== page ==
Tuesday, January 20, 2009

Choose Hope over Fear

On inauguration day, “we gather because we have chosen hope over fear...” This choice between hope and fear requires us to power up our new brain and to override our ancient instincts. Hope is intentional; fear is automatic. Choosing hope is hard work that never lets up. Fear just happens, it runs amok, and we need to corral it.

Fear fuels our lives, yet strangely it keeps us right where we were, sometimes running in small circles. Fear can be used better. The days of our lives will never be without fear. We must learn to manage it.

Now, hope, as our science has demonstrated and folks have started to believe, can be chosen and converted into a fuel for change. Some might say that this energy is not as powerful and reliable. They are dead wrong. Hope is potent, plentiful, and faithful. We need to learn to master hope once we make it our default.

We choose hope and nudge the hell out of it to create better lives for ourselves and others. We must learn to make fear work for us, to keep us safe, but not too safe. In time, we will realize that hope and fear can work together and modern humans have been, and always will be, hope-fear hybrids.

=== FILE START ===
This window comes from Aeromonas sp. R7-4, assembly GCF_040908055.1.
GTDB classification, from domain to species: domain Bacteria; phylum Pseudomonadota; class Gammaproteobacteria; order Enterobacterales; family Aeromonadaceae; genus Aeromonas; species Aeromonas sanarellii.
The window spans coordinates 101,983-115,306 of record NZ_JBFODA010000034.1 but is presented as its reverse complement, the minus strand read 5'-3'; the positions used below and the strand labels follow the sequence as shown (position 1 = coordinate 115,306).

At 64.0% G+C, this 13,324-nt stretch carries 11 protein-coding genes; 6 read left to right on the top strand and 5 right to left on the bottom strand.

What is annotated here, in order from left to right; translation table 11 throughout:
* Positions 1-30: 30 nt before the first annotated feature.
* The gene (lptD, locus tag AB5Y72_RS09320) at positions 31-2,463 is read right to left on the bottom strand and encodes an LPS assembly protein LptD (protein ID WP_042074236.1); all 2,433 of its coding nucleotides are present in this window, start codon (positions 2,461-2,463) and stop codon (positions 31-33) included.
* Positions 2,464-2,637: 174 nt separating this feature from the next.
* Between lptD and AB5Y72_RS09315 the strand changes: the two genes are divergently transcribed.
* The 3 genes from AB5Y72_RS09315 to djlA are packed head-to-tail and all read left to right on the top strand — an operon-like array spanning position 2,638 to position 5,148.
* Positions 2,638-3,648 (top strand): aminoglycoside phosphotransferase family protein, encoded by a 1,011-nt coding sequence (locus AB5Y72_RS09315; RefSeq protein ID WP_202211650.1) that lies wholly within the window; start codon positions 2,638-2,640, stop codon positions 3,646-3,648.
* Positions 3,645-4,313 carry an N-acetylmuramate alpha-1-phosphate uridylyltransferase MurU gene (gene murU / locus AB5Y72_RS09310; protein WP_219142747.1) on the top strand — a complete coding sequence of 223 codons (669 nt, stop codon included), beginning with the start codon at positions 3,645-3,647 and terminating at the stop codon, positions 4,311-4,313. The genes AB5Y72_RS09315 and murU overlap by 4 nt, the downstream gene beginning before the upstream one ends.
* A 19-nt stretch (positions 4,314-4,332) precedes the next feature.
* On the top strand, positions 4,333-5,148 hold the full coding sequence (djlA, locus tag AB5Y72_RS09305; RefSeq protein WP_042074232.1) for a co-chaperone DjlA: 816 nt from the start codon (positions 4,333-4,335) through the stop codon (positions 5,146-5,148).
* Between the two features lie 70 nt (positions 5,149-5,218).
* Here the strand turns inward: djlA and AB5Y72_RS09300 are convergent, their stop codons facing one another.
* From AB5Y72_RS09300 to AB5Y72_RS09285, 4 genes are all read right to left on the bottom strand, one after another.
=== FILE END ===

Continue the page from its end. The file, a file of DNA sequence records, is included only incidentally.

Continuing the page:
Master hope. Manage fear. Go hybrid.

Sunday, January 11, 2009

Hope: Taking the Blinders Off

Hope and fear are both necessary in modern life, but they operate very, very differently. Fear is associated with signals from one of the oldest parts of our brains, the amygdala. When we experience threat, the amygdala initiates a process that helps generate the physical resources we need to kick ass or make tracks. We have few other options when we are fearful; we behave as if we have blinders on.

No creativity comes out of fear; we just don't see options when we are fearful. When fear does its job, we escape that which makes us fearful. This fear response is exhausting and it comes with a host of negative emotional and physical consequences.

Hope is wired in the youngest part of our brain, the prefrontal cortex. When we attach ourselves to the future through a goal that matters to us, our new brain tells us to reach out, find more resources, get some support. Hope effectively takes the blinders off and helps us see chance and opportunity.

Innovation comes out of hope; we create something out of nothing then tweak, tweak, tweak until it works just right. Hope works because it broadens our thinking and because it fuels persistence. Big thinking without sticktoitiveness is not hoping, it is wishing.

Now, take the blinders off. Use your new brain.